U.S., Canada Study Disc-Like Fighter

New York Times, Tuesday, September 15, 1953
L'article d'origine
L'article d'origine

Top Defense Scientists Confer on Project of Plane With 1,500-Mile-an-Hour Speed

Special To The New York Times.

TORONTO, Sept 15 ? Top defense scientists from the United States conferred here today with Canadian officials on super-secret Project Y, Canadian blueprint for a disk-shaped fighter plane that can reach a speed of 1,500 miles an hour after a vertical take-off.

Lieut. Gen. Donald L. Putt, head of the Research and Development of the Research and Development Command of the United States Air Force, led a United States team of twenty-five in discussions with Dr. O. M. Solandt, chairman of Canada's Defense Research Board, C. M. Drury, Deputy Defense Minister; and Gen. A. G. McNaughton, head of the Canadian section of the United States-Canada Join Defense Board.

Officially the touring group was here to view the new Mark IV Canuck Jetfighter at A. V. Roe, Ltd., and naval radar installations at Ferranti Electric, Ltd. But it is known that the saucer-shaped fighter seized their imagination and demanded most of their attention.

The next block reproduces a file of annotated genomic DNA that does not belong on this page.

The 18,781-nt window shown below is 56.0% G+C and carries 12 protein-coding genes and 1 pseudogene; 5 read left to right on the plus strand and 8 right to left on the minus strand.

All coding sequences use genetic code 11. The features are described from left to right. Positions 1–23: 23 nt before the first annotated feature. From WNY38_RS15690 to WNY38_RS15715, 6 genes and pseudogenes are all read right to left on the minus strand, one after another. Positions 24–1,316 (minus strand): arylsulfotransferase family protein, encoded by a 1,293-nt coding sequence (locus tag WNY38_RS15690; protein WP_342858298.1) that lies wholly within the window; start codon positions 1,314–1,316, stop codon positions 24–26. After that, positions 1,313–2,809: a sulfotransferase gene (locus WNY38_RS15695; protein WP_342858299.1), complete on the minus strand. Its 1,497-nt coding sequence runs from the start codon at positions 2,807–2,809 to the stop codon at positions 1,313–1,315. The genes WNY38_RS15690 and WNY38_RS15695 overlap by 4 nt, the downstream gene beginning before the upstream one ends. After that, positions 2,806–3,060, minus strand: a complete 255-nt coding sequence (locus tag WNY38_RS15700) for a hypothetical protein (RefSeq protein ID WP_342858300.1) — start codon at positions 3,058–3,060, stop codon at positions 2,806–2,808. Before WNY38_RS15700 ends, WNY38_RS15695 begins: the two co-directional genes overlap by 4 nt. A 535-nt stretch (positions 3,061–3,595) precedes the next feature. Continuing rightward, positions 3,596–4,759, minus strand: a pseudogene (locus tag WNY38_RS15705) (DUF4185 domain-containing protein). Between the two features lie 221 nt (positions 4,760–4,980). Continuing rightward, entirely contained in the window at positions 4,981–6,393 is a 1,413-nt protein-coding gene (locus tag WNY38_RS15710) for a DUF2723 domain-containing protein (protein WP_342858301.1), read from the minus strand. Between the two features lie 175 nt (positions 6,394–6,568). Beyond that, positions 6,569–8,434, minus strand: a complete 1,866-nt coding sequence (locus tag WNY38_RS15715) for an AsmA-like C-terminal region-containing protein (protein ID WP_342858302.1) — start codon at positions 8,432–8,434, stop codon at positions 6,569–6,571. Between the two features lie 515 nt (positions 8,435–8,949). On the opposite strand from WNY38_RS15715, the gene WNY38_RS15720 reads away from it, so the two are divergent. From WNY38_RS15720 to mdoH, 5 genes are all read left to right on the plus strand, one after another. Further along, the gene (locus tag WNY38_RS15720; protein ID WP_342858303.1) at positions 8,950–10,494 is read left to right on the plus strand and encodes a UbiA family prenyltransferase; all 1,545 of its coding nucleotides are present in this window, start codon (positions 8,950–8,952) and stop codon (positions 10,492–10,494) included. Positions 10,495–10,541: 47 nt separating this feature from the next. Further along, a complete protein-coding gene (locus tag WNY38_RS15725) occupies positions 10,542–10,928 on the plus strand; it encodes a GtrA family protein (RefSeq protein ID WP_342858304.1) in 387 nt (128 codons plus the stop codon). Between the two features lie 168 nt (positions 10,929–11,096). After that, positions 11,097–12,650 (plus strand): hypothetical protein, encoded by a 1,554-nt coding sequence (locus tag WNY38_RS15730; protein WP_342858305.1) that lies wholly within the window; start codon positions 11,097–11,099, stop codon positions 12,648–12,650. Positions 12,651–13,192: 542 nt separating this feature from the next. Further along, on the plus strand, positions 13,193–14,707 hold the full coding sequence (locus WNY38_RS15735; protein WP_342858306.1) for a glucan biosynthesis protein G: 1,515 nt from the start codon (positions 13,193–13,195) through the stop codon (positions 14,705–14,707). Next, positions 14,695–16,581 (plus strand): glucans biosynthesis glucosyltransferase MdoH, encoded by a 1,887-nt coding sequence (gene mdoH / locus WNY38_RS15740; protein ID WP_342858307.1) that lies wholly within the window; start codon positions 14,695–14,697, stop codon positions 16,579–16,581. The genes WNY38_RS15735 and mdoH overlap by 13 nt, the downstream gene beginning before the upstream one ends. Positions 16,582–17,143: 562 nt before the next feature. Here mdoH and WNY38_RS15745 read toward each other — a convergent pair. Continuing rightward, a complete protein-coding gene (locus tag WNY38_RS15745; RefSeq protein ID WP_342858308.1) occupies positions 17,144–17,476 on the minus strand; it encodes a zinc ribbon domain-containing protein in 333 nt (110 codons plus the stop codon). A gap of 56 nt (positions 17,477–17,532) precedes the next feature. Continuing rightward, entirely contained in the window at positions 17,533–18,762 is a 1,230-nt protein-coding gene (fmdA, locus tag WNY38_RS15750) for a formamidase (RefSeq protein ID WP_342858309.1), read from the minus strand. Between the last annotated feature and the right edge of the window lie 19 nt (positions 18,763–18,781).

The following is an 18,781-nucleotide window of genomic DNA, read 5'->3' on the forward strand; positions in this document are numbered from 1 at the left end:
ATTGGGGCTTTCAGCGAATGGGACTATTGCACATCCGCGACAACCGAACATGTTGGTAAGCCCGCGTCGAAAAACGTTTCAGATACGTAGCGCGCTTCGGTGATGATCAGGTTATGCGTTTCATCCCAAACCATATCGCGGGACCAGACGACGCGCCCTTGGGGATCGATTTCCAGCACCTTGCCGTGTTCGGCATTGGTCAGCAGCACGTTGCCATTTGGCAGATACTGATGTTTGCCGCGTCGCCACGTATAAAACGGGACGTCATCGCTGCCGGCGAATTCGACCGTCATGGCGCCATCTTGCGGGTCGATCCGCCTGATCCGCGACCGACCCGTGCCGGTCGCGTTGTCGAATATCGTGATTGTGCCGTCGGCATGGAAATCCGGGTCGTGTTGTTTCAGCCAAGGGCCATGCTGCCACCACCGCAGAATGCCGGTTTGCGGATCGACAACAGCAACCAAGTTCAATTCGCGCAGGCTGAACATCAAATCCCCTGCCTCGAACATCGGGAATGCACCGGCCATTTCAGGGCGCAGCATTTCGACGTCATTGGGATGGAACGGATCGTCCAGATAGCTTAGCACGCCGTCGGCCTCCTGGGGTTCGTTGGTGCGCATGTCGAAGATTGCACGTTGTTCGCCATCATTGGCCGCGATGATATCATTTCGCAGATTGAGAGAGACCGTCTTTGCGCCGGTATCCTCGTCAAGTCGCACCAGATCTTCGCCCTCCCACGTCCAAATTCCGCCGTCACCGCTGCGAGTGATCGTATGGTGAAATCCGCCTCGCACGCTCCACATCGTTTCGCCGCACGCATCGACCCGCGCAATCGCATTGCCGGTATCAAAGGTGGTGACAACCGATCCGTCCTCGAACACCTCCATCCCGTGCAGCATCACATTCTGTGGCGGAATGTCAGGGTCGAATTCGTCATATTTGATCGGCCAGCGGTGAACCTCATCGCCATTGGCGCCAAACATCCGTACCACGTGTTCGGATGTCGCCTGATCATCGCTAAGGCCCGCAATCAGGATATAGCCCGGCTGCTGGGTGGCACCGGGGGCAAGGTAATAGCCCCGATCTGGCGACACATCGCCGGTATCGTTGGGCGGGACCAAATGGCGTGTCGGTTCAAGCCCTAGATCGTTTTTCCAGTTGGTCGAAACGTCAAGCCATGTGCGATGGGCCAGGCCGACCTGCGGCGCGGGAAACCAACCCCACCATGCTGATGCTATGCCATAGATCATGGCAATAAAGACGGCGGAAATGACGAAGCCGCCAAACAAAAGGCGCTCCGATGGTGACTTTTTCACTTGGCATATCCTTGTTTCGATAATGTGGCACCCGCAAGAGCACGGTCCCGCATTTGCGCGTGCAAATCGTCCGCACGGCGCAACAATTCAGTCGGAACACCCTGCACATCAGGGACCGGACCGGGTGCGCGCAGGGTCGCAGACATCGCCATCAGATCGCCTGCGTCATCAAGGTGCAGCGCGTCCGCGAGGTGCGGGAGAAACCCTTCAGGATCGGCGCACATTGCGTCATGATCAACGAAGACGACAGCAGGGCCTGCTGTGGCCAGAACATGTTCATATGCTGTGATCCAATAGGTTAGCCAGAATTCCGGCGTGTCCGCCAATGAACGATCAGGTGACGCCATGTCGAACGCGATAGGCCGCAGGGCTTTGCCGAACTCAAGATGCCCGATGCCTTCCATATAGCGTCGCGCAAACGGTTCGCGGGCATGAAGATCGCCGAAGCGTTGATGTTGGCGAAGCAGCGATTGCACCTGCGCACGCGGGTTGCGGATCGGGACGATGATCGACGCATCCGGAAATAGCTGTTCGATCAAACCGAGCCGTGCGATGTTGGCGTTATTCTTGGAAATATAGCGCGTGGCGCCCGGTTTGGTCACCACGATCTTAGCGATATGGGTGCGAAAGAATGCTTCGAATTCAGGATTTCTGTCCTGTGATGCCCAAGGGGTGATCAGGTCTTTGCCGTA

A. V. Roe has pushed paper development of the revolutionary plane as far as it can go and reams of technical data and research results were studied by general Putt and his party. The group also viewed a forty-foot model of the jet-powered disk where the pilot sits in a stationary plastic bubble around which the engine revolves.

The plane is said to have startling manoeuvrability, allowing it to hover or dart in any direction. Take-off would probably be from a type of catapult as the wheel-less craft could be peaked to a landing. The Canadian Government has spent no money directly on the project to date, but has provided two research teams that have worked in secret atboundings at near-by Malton.

The United States group, which includes Maj. Gen. John McCormack, Dr. A. G. XXX, chef of the Lincoln Laboratory and J. Marchetti, technical director of the Cambridge Research Center, moves on to Ottawa tomorrow for briefing in Canada's progress in developing a self-homin.., radar-controlled guided missile.